Saudi authorities successfully blocked two terrorist attacks in August, preventing mass casualties and providing further evidence of the strong co-operation between citizens and security agencies, officials told Al-Mashareq.
The attacks targeted a mosque and a restaurant in the kingdom's Eastern Province.
"Shortly before the Maghrib [evening] prayers on Tuesday (August 23rd), security forces foiled an imminent terrorist attack on worshipers in al-Mustafa mosque in the town of Umm al-Hamam in Qatif district," the Ministry of Interior said in a statement carried by the official Saudi Press Agency (SPA).
A man approaching the mosque raised suspicion among security personnel, who confronted and questioned him, the statement said. He then attempted to detonate an improvised explosive device (IED), weighing four kilogrammes, that he was carrying in a sports backpack.
The man, a Pakistani national, "died en route to the hospital", the ministry said.
Sheikh Hashem Almjehd, a Shia cleric from the eastern al-Ahsa region, told Al-Mashareq that security officers stopped the man about 100 metres from the mosque’s gates.
They fired a number of bullets at him, immobilising him without causing confusion and panic among the worshipers inside the mosque, he said.
If the suicide bomber had been able to enter the mosque, he would have been able to commit a massacre, Almjehd said, for the targeted site accommodates 1,000 worshipers.
"ISIL and those who plan suicide attacks have proved to be very dimwitted, for they continue to plan attacks against Shia areas for two reasons," he said. "The first is to sow discord between Sunnis and Shia, and the second is to kill the largest number of people possible."
There is no place for discord among Saudis, Almjehd said, stressing that people of both sects in all regions are fully co-operating with the security agencies, especially near mosques, religious sites and in crowded places.
Thwarted attack on restaurant
Earlier in August, security forces foiled another terrorist attack targeting a popular restaurant the city of Tarout, also in eastern Saudi Arabia.
"On August 5th, [security personnel at] a checkpoint became suspicious of a vehicle carrying two individuals in the city of Dammam," the Interior Ministry said in a statement.
After their vehicle was stopped, the two men "appeared to be very agitated, then tried to resist and escape", but security personnel were able to apprehend them, identifying them as Saudi national Abdullah al-Ghonaimy, 27, and Syrian national Hussein Mohammed Ali Mohammed, 24.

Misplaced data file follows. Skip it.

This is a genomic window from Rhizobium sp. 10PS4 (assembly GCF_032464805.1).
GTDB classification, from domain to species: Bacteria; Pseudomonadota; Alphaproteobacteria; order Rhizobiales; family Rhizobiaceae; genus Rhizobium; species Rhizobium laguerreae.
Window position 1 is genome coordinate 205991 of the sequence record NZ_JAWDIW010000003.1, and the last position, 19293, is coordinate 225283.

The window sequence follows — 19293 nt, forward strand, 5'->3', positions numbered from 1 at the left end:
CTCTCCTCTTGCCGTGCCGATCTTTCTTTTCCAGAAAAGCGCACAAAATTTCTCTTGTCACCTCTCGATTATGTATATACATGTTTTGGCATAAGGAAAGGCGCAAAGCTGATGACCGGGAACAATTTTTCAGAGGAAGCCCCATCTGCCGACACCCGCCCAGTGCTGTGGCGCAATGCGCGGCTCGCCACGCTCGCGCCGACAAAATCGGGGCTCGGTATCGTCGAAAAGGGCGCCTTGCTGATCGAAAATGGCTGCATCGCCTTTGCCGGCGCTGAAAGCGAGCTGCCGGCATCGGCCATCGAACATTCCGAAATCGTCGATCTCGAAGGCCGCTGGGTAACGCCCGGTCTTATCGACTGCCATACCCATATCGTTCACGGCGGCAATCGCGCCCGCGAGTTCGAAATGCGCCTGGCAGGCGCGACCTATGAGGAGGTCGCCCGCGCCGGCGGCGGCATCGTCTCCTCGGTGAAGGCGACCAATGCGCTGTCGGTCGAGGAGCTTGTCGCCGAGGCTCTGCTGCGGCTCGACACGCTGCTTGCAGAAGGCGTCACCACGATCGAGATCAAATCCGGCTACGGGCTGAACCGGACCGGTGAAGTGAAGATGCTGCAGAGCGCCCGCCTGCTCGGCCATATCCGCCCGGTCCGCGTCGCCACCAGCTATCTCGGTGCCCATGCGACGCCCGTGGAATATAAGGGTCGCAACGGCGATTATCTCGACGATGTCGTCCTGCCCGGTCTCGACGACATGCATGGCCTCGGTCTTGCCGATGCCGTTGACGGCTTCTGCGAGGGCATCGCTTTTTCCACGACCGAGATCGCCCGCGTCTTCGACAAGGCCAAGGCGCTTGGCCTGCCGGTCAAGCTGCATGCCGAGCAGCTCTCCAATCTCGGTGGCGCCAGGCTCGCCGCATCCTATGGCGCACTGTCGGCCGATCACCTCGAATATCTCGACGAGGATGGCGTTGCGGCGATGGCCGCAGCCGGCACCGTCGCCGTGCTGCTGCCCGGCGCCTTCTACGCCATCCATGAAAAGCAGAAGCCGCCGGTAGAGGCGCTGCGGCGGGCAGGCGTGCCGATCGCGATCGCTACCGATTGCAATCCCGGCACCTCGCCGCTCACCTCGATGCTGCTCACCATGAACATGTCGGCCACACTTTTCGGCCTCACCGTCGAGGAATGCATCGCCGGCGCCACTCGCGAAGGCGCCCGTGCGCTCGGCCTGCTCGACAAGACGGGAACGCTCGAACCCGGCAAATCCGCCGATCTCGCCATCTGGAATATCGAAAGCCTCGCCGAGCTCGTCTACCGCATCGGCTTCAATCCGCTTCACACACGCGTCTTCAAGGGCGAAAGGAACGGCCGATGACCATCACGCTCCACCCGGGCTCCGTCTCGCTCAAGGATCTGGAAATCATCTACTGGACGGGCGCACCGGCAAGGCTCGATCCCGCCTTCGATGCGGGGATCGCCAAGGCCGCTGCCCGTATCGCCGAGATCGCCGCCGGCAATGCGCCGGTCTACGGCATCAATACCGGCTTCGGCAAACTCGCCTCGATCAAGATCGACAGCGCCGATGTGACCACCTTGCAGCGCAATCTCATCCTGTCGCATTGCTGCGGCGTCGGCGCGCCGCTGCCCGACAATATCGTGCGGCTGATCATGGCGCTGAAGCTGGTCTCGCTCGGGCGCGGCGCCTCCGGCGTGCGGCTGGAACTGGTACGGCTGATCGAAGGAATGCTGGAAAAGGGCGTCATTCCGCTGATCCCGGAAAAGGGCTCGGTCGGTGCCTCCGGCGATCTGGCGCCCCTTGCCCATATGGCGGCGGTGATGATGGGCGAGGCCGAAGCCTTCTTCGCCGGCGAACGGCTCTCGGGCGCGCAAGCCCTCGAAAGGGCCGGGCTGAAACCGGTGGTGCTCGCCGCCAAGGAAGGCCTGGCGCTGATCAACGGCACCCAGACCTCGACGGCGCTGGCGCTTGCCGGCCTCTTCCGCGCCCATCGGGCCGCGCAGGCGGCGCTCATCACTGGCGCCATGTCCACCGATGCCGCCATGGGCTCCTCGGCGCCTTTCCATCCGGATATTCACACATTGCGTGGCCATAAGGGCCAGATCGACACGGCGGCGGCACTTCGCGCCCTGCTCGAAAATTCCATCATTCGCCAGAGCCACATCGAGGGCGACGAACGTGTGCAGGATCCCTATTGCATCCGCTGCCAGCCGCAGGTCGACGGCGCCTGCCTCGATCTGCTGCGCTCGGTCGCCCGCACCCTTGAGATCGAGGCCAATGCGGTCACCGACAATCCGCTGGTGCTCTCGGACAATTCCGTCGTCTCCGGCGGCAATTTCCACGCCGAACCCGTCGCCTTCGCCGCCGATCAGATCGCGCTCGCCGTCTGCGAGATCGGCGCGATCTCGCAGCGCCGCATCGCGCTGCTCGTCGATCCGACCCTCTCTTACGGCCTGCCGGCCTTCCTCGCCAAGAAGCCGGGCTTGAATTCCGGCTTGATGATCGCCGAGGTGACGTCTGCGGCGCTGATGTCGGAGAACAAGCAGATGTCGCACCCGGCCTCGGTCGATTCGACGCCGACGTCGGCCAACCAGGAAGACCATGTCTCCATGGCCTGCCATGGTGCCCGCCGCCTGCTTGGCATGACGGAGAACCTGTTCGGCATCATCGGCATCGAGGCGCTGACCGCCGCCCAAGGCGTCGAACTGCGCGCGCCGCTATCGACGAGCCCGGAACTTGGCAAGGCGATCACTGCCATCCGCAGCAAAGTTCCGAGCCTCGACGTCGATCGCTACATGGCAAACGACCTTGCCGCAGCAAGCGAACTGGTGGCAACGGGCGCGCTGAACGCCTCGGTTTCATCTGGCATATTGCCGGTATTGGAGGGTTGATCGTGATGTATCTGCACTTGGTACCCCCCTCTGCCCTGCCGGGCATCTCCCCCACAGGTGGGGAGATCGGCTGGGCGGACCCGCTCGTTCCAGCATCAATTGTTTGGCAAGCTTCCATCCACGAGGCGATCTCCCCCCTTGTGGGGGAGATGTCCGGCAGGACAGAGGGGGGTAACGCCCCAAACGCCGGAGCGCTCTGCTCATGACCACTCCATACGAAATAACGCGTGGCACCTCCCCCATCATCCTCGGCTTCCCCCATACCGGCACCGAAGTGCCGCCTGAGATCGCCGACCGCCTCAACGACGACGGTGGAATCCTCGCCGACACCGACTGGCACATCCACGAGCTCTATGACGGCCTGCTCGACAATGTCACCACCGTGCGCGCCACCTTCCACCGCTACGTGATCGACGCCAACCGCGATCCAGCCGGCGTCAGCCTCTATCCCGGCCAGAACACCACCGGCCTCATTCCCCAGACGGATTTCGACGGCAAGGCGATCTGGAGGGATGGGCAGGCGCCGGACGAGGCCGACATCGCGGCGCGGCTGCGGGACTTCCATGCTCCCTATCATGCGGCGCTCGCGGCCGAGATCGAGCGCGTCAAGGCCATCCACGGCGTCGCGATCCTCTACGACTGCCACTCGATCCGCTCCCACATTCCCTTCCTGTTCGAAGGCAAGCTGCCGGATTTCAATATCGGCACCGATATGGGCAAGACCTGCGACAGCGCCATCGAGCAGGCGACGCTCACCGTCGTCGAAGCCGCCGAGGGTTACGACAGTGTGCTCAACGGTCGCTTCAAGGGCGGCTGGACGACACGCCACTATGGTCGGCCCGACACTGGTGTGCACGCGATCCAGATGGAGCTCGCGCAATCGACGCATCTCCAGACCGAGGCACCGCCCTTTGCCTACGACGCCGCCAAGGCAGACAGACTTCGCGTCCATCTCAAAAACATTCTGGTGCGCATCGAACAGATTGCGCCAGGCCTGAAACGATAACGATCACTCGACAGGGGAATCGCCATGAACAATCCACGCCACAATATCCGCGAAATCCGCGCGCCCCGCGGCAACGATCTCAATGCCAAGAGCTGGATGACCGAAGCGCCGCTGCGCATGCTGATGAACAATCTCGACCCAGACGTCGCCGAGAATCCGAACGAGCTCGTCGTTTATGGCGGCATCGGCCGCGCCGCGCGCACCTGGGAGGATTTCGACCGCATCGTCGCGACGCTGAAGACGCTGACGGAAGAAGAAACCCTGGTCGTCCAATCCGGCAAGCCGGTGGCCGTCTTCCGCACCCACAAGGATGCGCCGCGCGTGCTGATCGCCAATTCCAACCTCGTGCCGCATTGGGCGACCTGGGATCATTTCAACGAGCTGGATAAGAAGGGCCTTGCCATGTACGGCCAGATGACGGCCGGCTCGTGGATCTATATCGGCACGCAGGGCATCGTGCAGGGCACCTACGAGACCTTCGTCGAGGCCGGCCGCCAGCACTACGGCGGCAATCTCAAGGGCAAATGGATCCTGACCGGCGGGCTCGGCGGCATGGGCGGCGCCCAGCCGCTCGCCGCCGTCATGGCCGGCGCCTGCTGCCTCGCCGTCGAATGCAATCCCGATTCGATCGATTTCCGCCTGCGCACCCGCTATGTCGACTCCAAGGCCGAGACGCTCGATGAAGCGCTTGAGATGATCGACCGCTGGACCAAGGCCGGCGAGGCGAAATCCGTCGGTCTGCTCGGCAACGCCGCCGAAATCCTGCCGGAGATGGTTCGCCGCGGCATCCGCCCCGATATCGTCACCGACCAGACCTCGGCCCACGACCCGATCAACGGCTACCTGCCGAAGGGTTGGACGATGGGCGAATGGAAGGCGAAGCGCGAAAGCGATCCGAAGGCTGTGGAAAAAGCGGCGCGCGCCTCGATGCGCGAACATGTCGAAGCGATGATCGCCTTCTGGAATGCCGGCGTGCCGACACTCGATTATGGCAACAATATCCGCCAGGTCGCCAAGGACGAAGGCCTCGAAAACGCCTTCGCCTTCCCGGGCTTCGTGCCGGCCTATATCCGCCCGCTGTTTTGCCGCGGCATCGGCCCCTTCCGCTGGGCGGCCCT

Security forces found a "firearm and an explosives belt" weighing more than seven kilogrammes in their vehicle.
"They were recruited by elements of the 'Islamic State of Iraq and the Levant' (ISIL) outside the country to carry out a suicide attack on al-Saif restaurant and café in the city of Tarout," the statement said. "They intended to carry out the attack at 11 p.m. on the day of their arrest."
Security plans succeed
"The foiling of the two attacks is clear evidence of the success of the security plans being implemented in the Saudi street to maintain security and pursue elements of terrorist groups," said retired Saudi army officer and military attaché Maj. Gen. Mansour al-Shehri.
"There is no room for failure or a breakdown in the security system in this matter," he told Al-Mashareq.
The solidarity between citizens and security agencies is one of the reasons these attacks were uncovered, he said, noting that Saudis have become increasingly aware they are being targeted by extremist groups such as ISIL.
Saudis realise that reporting any suspicious movement or person could save the lives of dozens of innocent civilians, both Saudis and foreign nationals, he said.
"The kingdom is in an open war against terrorism at this time," al-Shehri said, adding that uncovering individual suicide attacks, known as "lone wolf" attacks, is one of the most difficult security tasks.
The ability to thwart these attacks without civilian casualties demonstrates the high level of professionalism among the Saudi security forces, he said.
Saudi Police Col. Jamal al-Nukhaifi told Al-Mashareq the arrest of foreign fighters indicates that fewer Saudi youth are being entrapped by ISIL recruiters.
This is a positive outcome of the efforts of Saudi social and religious institutions, which are working to spread the truth about terrorists and their ideas, he said.
"The uncovering and foiling of the attacks is the most powerful counter-propaganda against the group, which has no aim but to shed the blood of innocents," he said.